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Author Topic: Pickover Popcorn  (Read 4118 times)
Description: Exploration of Pickover Popcorn appears to be neglected
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element90
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« on: January 20, 2012, 05:35:04 PM »

I first came across Pickover Popcorn in a Computer Recreations article in the July 1989 edition of Scientific American, there was a small picture and it didn't show much detail. Looking on the web there doesn't seem to be an abundance of Pickover Popcorn Pictures and there don't seem to be many programs that implement Pickover Popcorn apart from the venerable fractint and vision of chaos so I haven't got much to compare with the pictures produced by my software.

From the pictures I've produced it seems to me that exploration of Pickover Popcorn is worth pursuing.




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DarkBeam
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« Reply #1 on: January 21, 2012, 04:19:43 PM »

Well, afaik it's also in Incendia and Xenodream A Beer Cup - and obviously, UltraFractal. Tried also Gnarl, Vine, Glyph variations? They are lovely. smiley
« Last Edit: January 21, 2012, 04:21:37 PM by DarkBeam » Logged

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element90
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« Reply #2 on: January 21, 2012, 05:43:44 PM »

These are plots of orbits, these are not the escape time variants.

I have two versions of the Pickover Popcorn formula, 4 function and 6 function.

x(n+1) = x(n) - A*f1(y(n) + f2(B*y(n)))
y(n+1) = y(n) - C*f3(x(n) + f4(D*x(n)))

x(n+1) = x(n) - A*f1(y(n) + f2(B*y(n) + f3(C*y(n))))
y(n+1) = y(n) - D*f4(x(n) + f5(E*x(n) + f6(F*x(n))))

where x(n) is the value of x at iteration n, y(n) is the value of y at iteration n, A to F are real numbers, f1 to f6 are one of sin, cos or tan.

x(0), y(0) is the starting point of the orbit which is a location on a grid, the points x(1), y(1) to x(N), y(N) are plotted if the co-ordinates lie with in the display area, N is the length of the orbit (typically 50 iterations). Orbits are calculated for all the locations in the grid. There are two good methods of colouring these images:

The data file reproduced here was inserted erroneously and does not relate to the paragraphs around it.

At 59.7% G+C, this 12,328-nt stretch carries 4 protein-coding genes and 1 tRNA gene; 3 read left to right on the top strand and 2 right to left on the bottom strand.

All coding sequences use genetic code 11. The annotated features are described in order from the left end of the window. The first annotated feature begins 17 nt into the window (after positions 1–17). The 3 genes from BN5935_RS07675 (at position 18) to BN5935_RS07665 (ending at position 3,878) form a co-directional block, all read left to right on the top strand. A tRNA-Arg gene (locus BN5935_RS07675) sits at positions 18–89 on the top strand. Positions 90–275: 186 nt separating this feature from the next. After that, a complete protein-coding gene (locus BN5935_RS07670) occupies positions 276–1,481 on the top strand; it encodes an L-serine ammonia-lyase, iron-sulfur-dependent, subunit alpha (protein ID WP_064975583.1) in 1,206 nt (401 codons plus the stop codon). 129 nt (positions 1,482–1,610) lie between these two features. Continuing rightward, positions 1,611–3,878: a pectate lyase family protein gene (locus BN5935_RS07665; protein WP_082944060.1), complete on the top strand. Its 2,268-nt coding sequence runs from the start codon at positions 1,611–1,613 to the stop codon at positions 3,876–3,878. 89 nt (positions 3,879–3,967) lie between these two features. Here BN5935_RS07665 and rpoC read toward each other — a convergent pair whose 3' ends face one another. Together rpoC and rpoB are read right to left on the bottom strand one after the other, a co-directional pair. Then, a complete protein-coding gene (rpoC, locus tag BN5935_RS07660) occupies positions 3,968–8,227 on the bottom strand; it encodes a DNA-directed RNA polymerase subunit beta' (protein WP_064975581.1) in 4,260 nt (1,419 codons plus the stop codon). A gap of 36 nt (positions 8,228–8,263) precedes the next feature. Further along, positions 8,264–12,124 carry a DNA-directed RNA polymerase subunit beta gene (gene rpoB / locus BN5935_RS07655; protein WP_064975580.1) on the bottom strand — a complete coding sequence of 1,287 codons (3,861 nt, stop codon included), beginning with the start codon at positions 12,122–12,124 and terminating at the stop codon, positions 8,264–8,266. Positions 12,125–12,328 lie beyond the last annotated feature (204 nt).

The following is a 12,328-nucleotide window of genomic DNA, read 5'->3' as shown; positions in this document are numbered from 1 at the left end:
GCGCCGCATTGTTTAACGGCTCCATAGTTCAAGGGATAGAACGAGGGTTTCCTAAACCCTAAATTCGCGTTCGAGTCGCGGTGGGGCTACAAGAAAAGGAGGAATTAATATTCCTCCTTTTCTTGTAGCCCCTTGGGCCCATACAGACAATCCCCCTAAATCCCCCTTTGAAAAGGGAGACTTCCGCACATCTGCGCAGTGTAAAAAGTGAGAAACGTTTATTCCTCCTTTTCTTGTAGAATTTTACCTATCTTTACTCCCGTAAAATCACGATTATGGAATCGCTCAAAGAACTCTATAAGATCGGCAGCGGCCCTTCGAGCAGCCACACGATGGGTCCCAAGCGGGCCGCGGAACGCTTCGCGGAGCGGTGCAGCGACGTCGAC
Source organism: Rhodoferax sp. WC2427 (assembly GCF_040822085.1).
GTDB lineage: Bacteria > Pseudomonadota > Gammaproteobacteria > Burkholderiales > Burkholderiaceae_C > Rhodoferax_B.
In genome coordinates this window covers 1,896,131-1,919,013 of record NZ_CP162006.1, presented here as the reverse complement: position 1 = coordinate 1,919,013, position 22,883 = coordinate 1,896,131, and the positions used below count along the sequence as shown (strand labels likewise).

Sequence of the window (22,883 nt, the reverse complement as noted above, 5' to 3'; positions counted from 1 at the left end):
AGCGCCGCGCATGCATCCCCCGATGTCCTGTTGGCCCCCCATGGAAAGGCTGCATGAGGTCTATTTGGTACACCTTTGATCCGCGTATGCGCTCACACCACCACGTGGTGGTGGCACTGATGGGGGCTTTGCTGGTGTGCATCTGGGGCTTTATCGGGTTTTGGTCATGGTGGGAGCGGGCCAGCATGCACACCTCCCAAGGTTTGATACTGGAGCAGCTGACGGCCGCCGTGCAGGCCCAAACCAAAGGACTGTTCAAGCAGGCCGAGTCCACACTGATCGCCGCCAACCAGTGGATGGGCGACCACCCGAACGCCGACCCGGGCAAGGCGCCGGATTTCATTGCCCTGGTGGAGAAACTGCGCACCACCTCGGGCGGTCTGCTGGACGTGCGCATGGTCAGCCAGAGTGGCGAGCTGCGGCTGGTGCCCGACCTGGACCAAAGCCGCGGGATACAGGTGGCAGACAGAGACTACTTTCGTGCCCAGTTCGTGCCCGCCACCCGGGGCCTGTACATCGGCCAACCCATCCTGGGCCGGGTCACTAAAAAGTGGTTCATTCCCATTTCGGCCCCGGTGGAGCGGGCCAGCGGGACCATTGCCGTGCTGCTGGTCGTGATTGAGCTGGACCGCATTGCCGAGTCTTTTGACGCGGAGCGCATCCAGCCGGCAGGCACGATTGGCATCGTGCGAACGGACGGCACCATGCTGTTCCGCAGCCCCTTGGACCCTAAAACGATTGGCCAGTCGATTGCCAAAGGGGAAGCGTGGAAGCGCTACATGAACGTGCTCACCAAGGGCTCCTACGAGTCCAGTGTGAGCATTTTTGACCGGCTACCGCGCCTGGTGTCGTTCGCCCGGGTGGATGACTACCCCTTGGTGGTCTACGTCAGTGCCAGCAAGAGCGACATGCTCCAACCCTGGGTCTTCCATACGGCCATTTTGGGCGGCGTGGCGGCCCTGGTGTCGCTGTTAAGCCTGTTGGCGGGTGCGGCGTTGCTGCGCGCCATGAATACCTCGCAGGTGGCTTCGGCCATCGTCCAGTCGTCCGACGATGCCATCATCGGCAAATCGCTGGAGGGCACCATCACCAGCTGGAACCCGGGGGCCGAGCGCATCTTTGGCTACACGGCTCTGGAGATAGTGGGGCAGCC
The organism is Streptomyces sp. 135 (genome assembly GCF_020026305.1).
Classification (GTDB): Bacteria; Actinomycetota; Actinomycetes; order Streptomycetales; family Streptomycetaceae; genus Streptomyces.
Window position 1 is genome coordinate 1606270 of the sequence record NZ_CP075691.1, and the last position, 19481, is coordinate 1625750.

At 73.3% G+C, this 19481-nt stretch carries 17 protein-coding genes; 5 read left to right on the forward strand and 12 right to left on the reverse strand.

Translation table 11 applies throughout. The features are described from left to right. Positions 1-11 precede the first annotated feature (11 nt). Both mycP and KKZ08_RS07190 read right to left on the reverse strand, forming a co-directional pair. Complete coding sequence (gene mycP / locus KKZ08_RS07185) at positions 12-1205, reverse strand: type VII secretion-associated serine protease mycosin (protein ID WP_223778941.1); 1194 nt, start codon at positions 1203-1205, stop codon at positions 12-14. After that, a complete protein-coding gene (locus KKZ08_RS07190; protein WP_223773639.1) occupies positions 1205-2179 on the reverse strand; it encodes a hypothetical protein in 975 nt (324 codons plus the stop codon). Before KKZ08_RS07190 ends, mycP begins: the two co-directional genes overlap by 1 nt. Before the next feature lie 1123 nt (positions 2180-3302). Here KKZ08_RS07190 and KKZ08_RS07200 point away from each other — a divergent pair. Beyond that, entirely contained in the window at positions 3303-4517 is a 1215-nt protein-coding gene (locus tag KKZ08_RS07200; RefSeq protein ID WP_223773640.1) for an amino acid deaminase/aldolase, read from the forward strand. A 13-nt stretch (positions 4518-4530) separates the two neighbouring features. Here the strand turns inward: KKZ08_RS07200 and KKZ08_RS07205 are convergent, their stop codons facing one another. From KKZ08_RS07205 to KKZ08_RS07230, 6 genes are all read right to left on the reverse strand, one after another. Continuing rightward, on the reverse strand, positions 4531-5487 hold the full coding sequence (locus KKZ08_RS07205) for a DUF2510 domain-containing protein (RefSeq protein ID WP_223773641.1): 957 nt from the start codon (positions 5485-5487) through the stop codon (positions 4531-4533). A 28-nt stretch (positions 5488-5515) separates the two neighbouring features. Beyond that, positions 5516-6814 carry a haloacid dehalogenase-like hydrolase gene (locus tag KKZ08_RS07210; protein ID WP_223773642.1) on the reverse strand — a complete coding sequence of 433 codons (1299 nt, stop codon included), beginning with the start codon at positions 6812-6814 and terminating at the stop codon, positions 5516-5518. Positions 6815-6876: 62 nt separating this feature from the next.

i) accumulation - based on the number of times a location in the display area is visited by an orbit.
ii) average - the colour to plotted is periodically changed, the colour for each point is accumulated for that point as it is visited by orbits, the final colour is the accumulated value divided by the number of visits.

The biggest problem with plotting these 'fractals' is that zooming into the images results in loss of detail when the display area and the calculation area are the same as orbits that would have passed through the reduced area aren't calculated as the starting point of the orbit is outside the display area. To reduce this problem I use a calculation area that is nine times the size of the display area, this results in much better images when zooming in but it still suffers from data loss. To get good images a deeper zooms the calculation area should be increased in relation to the display area which of course greatly increases the length of time required to generate the picture.

Here are some more examples, the first two use accumulation colouring and the second pair use average colouring.





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huminado
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« Reply #3 on: January 21, 2012, 08:24:34 PM »

These are plots of orbits, these are not the escape time variants.

Can someone please explain "orbits"?  I'm assuming "escape time" refers to julia/mandelbrot how long a point takes to fly off to infinity or fall into a hole.  Are "orbits" splines derived by the points used to determine escape time?  I have this gnawing feeling I will hopelessly not follow any explanation, so I now brace myself.

[edit] - okay - I'm done bracing myself.  Instead I will determine to understand it right off the bat.  smiley

« Last Edit: January 21, 2012, 08:27:02 PM by huminado » Logged
element90
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« Reply #4 on: January 21, 2012, 09:13:02 PM »

The orbit is the set of values where each value is the result of an iteration. It took me a while to discover what orbits were, I found out when implementing orbit traps for escape time fractals. For the Mandelbrot algorithm the orbits all start at 0, the number of values in the orbit is either the number of iterations it takes for the value to meet the bailout condition or it is the maximum number of iterations if the bailout condition is not reached. For escape time fractals the values in the orbit are not plotted, for "orbit" type fractals they are, "orbit" fractals" include Pickover Popcorn and Strange Attractors. 
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huminado
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« Reply #5 on: January 21, 2012, 09:32:33 PM »